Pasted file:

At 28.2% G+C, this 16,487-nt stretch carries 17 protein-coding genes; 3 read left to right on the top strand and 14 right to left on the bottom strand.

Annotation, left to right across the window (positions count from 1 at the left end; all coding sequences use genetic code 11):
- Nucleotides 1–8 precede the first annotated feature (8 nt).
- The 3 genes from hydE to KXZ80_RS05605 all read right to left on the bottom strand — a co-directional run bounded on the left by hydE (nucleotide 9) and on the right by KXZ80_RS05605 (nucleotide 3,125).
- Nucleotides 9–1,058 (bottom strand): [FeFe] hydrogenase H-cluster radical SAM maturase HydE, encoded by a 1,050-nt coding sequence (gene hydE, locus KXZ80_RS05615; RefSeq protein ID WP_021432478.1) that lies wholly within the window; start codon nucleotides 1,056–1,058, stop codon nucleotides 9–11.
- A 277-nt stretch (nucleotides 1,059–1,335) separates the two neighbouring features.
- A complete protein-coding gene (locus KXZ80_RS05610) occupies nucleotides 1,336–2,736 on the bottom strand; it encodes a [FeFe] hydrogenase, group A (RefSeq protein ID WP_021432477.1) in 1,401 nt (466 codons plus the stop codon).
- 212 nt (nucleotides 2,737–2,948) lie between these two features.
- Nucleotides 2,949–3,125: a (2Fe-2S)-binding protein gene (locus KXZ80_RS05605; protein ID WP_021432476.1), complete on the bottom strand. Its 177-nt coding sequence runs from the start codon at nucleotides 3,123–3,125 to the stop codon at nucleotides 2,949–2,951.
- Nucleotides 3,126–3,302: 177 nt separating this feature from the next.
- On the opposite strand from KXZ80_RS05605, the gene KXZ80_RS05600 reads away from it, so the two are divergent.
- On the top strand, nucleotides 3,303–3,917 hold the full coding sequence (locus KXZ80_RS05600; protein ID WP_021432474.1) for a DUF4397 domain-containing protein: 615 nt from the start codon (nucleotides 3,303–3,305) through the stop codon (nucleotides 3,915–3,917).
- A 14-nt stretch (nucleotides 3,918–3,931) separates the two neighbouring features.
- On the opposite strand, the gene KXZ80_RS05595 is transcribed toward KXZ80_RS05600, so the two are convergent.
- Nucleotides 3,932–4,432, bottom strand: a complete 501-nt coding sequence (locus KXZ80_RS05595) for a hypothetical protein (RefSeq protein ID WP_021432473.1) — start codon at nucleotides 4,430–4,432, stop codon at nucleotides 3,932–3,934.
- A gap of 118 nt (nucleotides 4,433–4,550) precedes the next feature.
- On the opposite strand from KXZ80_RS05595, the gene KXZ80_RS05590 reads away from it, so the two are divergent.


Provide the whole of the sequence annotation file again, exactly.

At 28.2% G+C, this 16,487-nt stretch carries 17 protein-coding genes; 3 read left to right on the top strand and 14 right to left on the bottom strand.

Annotation, left to right across the window (positions count from 1 at the left end; all coding sequences use genetic code 11):
- Nucleotides 1–8 precede the first annotated feature (8 nt).
- The 3 genes from hydE to KXZ80_RS05605 all read right to left on the bottom strand — a co-directional run bounded on the left by hydE (nucleotide 9) and on the right by KXZ80_RS05605 (nucleotide 3,125).
- Nucleotides 9–1,058 (bottom strand): [FeFe] hydrogenase H-cluster radical SAM maturase HydE, encoded by a 1,050-nt coding sequence (gene hydE, locus KXZ80_RS05615; RefSeq protein ID WP_021432478.1) that lies wholly within the window; start codon nucleotides 1,056–1,058, stop codon nucleotides 9–11.
- A 277-nt stretch (nucleotides 1,059–1,335) separates the two neighbouring features.
- A complete protein-coding gene (locus KXZ80_RS05610) occupies nucleotides 1,336–2,736 on the bottom strand; it encodes a [FeFe] hydrogenase, group A (RefSeq protein ID WP_021432477.1) in 1,401 nt (466 codons plus the stop codon).
- 212 nt (nucleotides 2,737–2,948) lie between these two features.
- Nucleotides 2,949–3,125: a (2Fe-2S)-binding protein gene (locus KXZ80_RS05605; protein ID WP_021432476.1), complete on the bottom strand. Its 177-nt coding sequence runs from the start codon at nucleotides 3,123–3,125 to the stop codon at nucleotides 2,949–2,951.
- Nucleotides 3,126–3,302: 177 nt separating this feature from the next.
- On the opposite strand from KXZ80_RS05605, the gene KXZ80_RS05600 reads away from it, so the two are divergent.
- On the top strand, nucleotides 3,303–3,917 hold the full coding sequence (locus KXZ80_RS05600; protein ID WP_021432474.1) for a DUF4397 domain-containing protein: 615 nt from the start codon (nucleotides 3,303–3,305) through the stop codon (nucleotides 3,915–3,917).
- A 14-nt stretch (nucleotides 3,918–3,931) separates the two neighbouring features.
- On the opposite strand, the gene KXZ80_RS05595 is transcribed toward KXZ80_RS05600, so the two are convergent.
- Nucleotides 3,932–4,432, bottom strand: a complete 501-nt coding sequence (locus KXZ80_RS05595) for a hypothetical protein (RefSeq protein ID WP_021432473.1) — start codon at nucleotides 4,430–4,432, stop codon at nucleotides 3,932–3,934.
- A gap of 118 nt (nucleotides 4,433–4,550) precedes the next feature.
- On the opposite strand from KXZ80_RS05595, the gene KXZ80_RS05590 reads away from it, so the two are divergent.